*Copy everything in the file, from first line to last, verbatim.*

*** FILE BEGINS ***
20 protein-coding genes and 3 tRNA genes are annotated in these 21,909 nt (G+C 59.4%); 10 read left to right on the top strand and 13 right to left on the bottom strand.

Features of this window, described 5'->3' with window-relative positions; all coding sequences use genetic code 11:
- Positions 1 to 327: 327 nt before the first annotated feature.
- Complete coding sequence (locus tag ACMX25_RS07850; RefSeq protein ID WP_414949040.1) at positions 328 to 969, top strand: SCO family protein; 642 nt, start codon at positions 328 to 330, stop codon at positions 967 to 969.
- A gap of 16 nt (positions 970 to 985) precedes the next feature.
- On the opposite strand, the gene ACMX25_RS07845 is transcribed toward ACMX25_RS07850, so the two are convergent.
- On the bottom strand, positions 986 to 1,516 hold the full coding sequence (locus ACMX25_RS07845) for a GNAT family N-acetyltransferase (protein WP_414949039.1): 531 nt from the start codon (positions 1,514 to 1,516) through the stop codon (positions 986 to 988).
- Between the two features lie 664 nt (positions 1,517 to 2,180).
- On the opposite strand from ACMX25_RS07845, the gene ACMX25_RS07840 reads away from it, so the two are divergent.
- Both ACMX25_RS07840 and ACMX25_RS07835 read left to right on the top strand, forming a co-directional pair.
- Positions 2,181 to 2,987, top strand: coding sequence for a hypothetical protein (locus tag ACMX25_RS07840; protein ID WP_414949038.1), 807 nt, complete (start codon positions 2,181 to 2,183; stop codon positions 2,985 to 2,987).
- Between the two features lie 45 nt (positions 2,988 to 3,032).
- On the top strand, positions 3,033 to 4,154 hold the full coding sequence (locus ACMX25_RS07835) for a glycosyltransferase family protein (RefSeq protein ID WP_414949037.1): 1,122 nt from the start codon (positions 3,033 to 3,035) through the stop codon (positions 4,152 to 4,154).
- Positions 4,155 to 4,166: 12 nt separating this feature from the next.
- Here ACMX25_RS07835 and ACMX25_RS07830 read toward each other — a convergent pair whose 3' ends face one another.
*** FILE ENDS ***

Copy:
20 protein-coding genes and 3 tRNA genes are annotated in these 21,909 nt (G+C 59.4%); 10 read left to right on the top strand and 13 right to left on the bottom strand.

Features of this window, described 5'->3' with window-relative positions; all coding sequences use genetic code 11:
- Positions 1 to 327: 327 nt before the first annotated feature.
- Complete coding sequence (locus tag ACMX25_RS07850; RefSeq protein ID WP_414949040.1) at positions 328 to 969, top strand: SCO family protein; 642 nt, start codon at positions 328 to 330, stop codon at positions 967 to 969.
- A gap of 16 nt (positions 970 to 985) precedes the next feature.
- On the opposite strand, the gene ACMX25_RS07845 is transcribed toward ACMX25_RS07850, so the two are convergent.
- On the bottom strand, positions 986 to 1,516 hold the full coding sequence (locus ACMX25_RS07845) for a GNAT family N-acetyltransferase (protein WP_414949039.1): 531 nt from the start codon (positions 1,514 to 1,516) through the stop codon (positions 986 to 988).
- Between the two features lie 664 nt (positions 1,517 to 2,180).
- On the opposite strand from ACMX25_RS07845, the gene ACMX25_RS07840 reads away from it, so the two are divergent.
- Both ACMX25_RS07840 and ACMX25_RS07835 read left to right on the top strand, forming a co-directional pair.
- Positions 2,181 to 2,987, top strand: coding sequence for a hypothetical protein (locus tag ACMX25_RS07840; protein ID WP_414949038.1), 807 nt, complete (start codon positions 2,181 to 2,183; stop codon positions 2,985 to 2,987).
- Between the two features lie 45 nt (positions 2,988 to 3,032).
- On the top strand, positions 3,033 to 4,154 hold the full coding sequence (locus ACMX25_RS07835) for a glycosyltransferase family protein (RefSeq protein ID WP_414949037.1): 1,122 nt from the start codon (positions 3,033 to 3,035) through the stop codon (positions 4,152 to 4,154).
- Positions 4,155 to 4,166: 12 nt separating this feature from the next.
- Here ACMX25_RS07835 and ACMX25_RS07830 read toward each other — a convergent pair whose 3' ends face one another.